Proofing the dough allows a chemical reaction to take place with the yeast. The long and short of it is that giving the dough time to rise gives it structure. Skipping this step results in dense, rubbery bread. It's not pleasant.


Your writing might be the same.


You've possibly done some lengthy prep before sitting down to write the story and have spent countless hours drafting and weaving together this decent-sized stack of a document. And all you want to do now is throw it into edits.


But without giving your story (and yourself) time to rest between drafting and editing, the process can become harder to work through. You can end up slogging through a dense mess.


Editing, though sometimes tedious, is best when it feels rewarding. Those warm fuzzies you get when you finally figure out how to fix a longstanding problem


By not giving your story time to rest properly, you risk it becoming stodgy and tough to chew your way through.


Now, baking a loaf of bread and editing a manuscript aren't the same thing, taking a break before starting either step can make a huge difference!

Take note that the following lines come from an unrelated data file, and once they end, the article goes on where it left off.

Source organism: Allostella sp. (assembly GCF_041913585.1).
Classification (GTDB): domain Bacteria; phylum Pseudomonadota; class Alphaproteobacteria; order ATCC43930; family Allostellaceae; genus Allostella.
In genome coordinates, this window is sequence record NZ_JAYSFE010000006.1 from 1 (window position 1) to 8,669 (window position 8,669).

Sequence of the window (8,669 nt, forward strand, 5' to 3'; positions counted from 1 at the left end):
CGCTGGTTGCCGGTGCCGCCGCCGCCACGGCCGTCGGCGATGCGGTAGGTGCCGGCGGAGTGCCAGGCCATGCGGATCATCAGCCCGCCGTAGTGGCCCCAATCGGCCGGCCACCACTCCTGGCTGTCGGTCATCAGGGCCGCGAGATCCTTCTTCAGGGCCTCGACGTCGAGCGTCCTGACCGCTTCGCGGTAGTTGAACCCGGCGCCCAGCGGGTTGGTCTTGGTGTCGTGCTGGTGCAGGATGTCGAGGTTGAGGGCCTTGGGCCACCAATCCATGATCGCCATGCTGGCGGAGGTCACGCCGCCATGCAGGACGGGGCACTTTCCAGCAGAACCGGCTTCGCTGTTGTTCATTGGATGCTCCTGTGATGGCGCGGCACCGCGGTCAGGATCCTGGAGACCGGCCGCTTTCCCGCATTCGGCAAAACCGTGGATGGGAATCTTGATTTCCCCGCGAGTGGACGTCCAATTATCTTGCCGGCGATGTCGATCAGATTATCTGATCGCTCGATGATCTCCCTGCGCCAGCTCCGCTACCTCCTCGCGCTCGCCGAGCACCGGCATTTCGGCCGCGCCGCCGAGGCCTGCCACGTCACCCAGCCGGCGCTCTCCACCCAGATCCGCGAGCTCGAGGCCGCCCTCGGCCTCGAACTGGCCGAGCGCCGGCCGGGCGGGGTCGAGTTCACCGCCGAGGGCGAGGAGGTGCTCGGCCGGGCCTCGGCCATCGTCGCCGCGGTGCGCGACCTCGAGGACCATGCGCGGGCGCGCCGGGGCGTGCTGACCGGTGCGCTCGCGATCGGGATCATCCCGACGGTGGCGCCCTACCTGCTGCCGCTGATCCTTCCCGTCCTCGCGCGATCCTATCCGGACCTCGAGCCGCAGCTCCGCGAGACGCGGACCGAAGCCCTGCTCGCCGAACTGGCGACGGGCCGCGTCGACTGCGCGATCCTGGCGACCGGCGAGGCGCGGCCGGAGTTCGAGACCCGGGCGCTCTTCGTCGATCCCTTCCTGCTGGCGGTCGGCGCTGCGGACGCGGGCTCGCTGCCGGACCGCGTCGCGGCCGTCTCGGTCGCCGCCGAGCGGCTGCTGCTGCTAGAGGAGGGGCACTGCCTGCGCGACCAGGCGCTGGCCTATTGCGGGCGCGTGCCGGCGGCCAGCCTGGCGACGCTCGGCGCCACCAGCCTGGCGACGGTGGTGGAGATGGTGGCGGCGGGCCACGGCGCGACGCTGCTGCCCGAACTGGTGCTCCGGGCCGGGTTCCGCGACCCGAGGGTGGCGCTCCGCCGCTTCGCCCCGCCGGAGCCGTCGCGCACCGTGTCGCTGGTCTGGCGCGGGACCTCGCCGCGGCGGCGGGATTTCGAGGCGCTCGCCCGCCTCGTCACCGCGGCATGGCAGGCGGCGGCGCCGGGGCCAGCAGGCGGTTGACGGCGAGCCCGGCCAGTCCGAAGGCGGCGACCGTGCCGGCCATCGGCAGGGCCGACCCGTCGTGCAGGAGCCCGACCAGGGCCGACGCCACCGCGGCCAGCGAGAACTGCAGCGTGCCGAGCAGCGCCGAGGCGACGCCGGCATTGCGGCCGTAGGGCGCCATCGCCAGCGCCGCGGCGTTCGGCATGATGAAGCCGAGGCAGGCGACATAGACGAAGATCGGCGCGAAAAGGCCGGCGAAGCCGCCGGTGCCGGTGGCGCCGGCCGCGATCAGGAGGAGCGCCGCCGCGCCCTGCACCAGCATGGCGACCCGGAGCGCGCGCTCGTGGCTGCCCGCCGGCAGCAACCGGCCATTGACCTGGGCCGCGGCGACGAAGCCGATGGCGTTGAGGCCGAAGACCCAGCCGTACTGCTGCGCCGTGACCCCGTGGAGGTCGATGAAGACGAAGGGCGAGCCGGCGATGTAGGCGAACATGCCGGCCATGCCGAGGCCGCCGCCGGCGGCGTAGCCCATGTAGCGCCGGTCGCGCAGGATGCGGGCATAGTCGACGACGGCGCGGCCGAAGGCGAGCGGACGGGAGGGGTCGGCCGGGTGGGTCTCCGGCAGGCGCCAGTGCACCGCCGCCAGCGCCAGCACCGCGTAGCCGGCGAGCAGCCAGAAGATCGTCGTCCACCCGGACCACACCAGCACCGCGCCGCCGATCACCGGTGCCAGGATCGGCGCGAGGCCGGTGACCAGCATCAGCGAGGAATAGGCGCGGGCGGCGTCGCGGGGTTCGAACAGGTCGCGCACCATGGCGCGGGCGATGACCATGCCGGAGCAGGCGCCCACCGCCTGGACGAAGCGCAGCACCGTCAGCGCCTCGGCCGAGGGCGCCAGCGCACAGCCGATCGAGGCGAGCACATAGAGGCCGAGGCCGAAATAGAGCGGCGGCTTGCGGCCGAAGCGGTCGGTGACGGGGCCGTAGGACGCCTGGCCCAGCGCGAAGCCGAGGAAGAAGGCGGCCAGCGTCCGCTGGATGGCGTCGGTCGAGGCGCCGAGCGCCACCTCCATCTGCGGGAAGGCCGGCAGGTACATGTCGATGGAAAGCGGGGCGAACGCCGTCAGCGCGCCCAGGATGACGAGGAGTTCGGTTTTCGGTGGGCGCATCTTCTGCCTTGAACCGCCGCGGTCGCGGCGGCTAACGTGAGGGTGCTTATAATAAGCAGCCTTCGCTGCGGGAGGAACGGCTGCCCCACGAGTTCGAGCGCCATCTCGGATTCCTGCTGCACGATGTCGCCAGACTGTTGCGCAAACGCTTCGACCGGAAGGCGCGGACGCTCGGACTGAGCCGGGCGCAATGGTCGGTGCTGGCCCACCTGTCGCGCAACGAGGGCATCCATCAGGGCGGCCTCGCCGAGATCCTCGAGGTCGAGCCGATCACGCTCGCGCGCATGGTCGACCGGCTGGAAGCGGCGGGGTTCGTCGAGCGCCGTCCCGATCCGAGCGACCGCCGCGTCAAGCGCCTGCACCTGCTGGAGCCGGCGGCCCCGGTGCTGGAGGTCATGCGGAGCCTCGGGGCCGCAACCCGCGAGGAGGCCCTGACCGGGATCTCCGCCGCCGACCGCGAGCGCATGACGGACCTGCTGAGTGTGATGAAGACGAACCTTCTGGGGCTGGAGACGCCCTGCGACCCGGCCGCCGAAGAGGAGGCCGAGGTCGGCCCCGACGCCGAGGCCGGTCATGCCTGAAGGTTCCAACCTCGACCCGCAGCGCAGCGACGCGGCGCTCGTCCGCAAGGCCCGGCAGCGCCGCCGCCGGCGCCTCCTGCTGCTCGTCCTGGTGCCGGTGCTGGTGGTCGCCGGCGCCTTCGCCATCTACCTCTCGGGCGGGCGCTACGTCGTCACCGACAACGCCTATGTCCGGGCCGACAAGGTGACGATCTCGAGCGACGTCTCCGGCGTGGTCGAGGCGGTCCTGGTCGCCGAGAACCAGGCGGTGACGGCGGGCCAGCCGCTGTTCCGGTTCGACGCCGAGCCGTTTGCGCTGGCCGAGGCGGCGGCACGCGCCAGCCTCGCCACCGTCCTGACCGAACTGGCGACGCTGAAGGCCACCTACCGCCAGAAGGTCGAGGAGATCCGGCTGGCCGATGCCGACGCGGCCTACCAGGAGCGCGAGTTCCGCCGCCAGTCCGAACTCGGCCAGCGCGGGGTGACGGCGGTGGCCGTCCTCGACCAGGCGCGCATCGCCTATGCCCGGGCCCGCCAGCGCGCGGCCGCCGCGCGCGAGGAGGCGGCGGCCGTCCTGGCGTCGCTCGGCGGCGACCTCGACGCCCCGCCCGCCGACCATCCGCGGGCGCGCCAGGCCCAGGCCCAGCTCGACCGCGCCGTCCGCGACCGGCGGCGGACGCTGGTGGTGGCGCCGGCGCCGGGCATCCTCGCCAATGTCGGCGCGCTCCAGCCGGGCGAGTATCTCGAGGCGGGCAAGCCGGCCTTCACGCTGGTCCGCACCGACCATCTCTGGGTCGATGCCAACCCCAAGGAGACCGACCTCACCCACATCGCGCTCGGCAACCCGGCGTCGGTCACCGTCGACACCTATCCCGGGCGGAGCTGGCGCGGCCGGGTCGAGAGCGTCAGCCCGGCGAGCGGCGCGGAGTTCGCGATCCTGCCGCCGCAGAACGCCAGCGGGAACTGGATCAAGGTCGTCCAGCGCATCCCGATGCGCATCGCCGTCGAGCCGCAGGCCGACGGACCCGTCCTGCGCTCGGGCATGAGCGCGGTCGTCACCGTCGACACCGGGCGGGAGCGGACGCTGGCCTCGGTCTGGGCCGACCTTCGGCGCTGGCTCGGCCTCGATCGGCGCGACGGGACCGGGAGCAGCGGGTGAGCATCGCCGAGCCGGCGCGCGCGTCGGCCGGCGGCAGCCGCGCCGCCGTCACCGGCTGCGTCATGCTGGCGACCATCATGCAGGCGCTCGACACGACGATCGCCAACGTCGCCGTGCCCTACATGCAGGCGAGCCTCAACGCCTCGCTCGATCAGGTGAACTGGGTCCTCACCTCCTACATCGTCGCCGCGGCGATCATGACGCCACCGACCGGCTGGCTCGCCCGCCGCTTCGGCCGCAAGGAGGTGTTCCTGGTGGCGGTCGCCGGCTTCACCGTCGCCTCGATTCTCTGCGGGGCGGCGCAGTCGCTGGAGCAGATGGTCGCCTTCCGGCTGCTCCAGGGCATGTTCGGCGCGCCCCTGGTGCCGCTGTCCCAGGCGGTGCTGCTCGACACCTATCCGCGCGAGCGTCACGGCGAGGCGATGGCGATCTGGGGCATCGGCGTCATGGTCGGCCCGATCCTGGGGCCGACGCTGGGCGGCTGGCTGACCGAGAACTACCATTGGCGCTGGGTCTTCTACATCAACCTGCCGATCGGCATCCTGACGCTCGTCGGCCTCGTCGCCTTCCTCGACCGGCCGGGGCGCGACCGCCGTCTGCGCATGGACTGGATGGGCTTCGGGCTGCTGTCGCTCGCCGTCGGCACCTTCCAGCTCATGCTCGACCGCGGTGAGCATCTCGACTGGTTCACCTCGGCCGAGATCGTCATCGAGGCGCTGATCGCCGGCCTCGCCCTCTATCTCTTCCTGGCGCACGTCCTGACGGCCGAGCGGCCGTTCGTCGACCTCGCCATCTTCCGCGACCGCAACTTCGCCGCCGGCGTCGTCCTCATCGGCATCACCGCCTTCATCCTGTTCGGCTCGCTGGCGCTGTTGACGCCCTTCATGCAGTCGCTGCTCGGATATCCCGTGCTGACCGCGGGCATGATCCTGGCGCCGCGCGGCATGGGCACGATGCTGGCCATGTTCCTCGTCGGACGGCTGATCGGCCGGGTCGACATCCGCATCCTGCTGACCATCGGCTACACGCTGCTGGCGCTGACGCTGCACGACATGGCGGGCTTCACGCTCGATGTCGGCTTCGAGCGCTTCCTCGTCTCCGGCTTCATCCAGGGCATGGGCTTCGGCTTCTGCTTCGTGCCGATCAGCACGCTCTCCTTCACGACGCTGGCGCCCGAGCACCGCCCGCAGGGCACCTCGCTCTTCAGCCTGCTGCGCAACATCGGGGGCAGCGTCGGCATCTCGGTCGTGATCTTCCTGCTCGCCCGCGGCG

Here are some more writing-specific reasons to shove your WIP in a drawer before you begin edits:


Fresh Eyes

Breaks serve multiple purposes, but suffice it to say they are a chance to rest, reset, and refresh.


Writing a novel requires a significant amount of time and brainpower, the demand of which can be taxing on you (especially if it's under tight constraints during challenges such as NaNoWriMo). When you've been staring at a project for too long, it can be difficult to pick out its imperfections.


Giving yourself a chance to refresh allows you to return to your WIP with fresh eyes. You'll be more likely to recognize typos and grammatical errors, plot holes, character issues, and anything else that is holding your story back from its best self.


The Creative VS The Critical

For the first draft, your job is simply to write. At the end of the day, it's about laying down a solid foundation to build off of during edits. It's a time to be creative and frolic with your ideas. To buddy up with your characters and go on an adventure with them.


But when it comes time to edit your work, you have to be in a different mindset. The process becomes stiffer. It's less about exploring and more about fixing things. You've come to the bridges you said you would cross then you got there. Now, you must be objective and cutthroat as you murder the darlings you befriended while drafting.


The shift from drafting to editing can be jarring because the both of them, though crucial, are so different. Taking a break from your story can make the transition easier because you have time to change gears.


Your Relationship With Your Writing